August 28, 2006
FOR IMMEDIATE RELEASE The Environmental Law Clinic (ELC) requested today that Premier Campbell and Cabinet appoint a Commission of Inquiry to investigate whether the recently restructured Agricultural Land Commission is adequately protecting British Columbia’s farm land. The request, made on behalf of the Agricultural Land Reserve Protection and Enhancement Committee (ALR-PEC), is based on a new ELC report, Case Studies of Agricultural Land Commission Decisions: The Need for Inquiry and Reform.
“Evidence is mounting that the Agricultural Land Commission’s Regional Panel system is not providing adequate guardianship of the province’s scarce agricultural lands,” says Ryan Green, the law student who authored the ELC report. The report identifies flaws in recent decisions, including:
• Approving tourism buildings on Agricultural Land Reserve land (ALR), on the assumption that they can later be removed and the land restored to agricultural use;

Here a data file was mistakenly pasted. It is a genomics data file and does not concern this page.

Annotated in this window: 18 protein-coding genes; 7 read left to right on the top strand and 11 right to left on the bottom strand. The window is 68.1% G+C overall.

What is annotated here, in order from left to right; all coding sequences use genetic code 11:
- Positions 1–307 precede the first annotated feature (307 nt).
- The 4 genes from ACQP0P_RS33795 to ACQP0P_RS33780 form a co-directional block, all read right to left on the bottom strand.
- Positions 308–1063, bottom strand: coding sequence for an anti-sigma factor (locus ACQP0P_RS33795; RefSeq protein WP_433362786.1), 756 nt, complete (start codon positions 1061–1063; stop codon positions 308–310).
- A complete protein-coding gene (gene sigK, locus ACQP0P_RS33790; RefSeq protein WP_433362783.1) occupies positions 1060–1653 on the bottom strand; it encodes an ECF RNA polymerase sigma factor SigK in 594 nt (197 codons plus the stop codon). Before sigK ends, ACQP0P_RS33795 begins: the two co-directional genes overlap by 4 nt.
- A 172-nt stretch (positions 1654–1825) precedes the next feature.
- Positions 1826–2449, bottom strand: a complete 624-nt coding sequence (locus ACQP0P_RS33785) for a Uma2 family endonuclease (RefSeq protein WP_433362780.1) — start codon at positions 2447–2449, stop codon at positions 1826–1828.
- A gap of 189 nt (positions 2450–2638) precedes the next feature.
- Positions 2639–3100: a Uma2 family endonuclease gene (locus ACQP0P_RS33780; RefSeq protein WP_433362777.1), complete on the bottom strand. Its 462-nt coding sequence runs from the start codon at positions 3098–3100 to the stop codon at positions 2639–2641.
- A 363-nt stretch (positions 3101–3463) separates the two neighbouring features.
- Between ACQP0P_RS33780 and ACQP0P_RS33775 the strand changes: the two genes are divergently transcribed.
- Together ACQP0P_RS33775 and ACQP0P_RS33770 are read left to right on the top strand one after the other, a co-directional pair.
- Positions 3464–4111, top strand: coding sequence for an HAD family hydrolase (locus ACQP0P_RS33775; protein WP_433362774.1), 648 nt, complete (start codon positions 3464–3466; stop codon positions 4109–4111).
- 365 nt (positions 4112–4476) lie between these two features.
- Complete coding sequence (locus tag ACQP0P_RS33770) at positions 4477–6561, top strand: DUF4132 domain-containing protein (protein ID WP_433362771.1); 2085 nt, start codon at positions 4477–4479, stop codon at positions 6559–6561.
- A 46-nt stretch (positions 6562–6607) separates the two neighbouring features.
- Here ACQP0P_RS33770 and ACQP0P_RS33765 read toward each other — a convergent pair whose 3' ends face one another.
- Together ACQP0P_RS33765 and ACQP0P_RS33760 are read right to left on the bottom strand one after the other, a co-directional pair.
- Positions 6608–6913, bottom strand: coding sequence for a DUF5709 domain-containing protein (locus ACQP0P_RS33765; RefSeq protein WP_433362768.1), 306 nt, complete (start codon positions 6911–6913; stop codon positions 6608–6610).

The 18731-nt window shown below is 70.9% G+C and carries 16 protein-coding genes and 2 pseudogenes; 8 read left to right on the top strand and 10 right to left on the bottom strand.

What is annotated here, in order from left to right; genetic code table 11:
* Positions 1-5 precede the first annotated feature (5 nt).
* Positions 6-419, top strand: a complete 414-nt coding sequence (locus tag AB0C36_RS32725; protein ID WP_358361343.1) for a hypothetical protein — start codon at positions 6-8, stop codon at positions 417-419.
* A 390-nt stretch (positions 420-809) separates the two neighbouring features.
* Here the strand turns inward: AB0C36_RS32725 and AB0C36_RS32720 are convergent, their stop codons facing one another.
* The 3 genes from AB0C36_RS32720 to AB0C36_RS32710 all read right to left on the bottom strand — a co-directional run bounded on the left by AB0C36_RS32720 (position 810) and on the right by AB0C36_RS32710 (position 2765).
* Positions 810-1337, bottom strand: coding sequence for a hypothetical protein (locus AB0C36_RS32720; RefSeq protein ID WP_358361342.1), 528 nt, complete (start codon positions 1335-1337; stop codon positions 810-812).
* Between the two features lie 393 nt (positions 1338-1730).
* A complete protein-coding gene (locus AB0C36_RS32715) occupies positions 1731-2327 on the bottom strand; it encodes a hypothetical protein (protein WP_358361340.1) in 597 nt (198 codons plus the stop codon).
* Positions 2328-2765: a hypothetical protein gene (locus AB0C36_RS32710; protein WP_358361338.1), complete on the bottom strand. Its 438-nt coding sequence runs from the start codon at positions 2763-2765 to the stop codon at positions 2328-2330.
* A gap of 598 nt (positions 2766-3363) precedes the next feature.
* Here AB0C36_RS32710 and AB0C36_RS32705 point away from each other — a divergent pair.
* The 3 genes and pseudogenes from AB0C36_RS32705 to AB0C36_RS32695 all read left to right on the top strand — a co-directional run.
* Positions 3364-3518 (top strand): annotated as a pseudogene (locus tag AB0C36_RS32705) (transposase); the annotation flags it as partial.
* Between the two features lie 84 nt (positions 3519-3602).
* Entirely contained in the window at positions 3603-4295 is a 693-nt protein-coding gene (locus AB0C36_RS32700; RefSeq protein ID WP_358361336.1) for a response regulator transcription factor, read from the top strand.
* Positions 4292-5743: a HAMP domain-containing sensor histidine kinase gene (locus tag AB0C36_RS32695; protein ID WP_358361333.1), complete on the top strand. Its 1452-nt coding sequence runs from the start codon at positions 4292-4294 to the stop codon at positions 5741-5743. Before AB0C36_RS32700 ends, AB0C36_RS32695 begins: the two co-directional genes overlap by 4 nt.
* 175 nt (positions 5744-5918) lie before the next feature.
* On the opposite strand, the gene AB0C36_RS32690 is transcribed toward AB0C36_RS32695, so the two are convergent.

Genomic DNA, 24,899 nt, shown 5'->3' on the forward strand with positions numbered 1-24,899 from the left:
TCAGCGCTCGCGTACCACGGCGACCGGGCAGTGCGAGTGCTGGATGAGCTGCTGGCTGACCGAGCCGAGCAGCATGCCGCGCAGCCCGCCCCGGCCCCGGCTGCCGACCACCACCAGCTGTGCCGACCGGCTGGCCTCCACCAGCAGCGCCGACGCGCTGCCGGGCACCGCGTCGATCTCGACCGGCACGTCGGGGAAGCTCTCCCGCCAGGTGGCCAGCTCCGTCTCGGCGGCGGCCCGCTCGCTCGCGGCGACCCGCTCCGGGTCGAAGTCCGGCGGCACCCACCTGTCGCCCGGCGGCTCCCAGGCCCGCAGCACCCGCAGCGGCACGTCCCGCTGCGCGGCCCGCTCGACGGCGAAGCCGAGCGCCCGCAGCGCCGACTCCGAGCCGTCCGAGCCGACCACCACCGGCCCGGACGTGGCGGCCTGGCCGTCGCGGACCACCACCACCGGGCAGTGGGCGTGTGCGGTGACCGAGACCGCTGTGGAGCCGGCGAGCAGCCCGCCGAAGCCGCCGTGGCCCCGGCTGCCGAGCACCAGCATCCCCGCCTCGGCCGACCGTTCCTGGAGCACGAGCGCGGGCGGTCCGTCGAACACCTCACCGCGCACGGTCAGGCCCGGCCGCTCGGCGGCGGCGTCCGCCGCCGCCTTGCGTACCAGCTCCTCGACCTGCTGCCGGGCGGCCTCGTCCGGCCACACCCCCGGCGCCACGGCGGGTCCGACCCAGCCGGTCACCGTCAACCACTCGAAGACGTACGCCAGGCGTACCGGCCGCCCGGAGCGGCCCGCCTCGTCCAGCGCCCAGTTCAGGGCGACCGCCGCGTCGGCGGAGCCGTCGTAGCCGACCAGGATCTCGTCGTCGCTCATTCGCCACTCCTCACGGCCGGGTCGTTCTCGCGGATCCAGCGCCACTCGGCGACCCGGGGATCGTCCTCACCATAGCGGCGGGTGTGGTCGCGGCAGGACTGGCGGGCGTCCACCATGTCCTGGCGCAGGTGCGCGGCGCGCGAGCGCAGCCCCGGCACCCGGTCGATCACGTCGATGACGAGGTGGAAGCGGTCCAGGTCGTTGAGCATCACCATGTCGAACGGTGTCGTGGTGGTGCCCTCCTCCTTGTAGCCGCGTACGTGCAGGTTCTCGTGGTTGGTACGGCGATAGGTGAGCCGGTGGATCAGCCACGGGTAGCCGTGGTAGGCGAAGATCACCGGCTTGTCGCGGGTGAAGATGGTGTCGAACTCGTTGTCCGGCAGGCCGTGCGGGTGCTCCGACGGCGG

• Preferring the evidence of a developer’s consultants to that of public servants with expertise in agriculture; • Approving the removal of land from the ALR without sufficiently testing key evidence; and
• Failing to consult the local farming community when making a decision that would affect them.
For most of the history of the ALR, one provincial body has been responsible for making Reserve decisions. However, in May 2002, the Agricultural Land Commission was restructured by transferring decision-making power to six Regional Panels. The ELC report examines four decisions made under the new regime: 1. A decision to remove prime agricultural land from the ALR in Abbotsford; 2. A decision to remove grazing land near Invermere; 3. A decision to remove agricultural land in Courtenay in exchange for the inclusion of land in Comox; and 4. A decision to allow 64 residential villas to be built on a golf course on ALR land in Sechelt.
“The flaws in the decisions analyzed in this report show that there must be a full inquiry into all decisions made by the Regional Panels since they were established in 2002, to determine how the system can be fixed” says Dave Sands, of the ALR-PEC.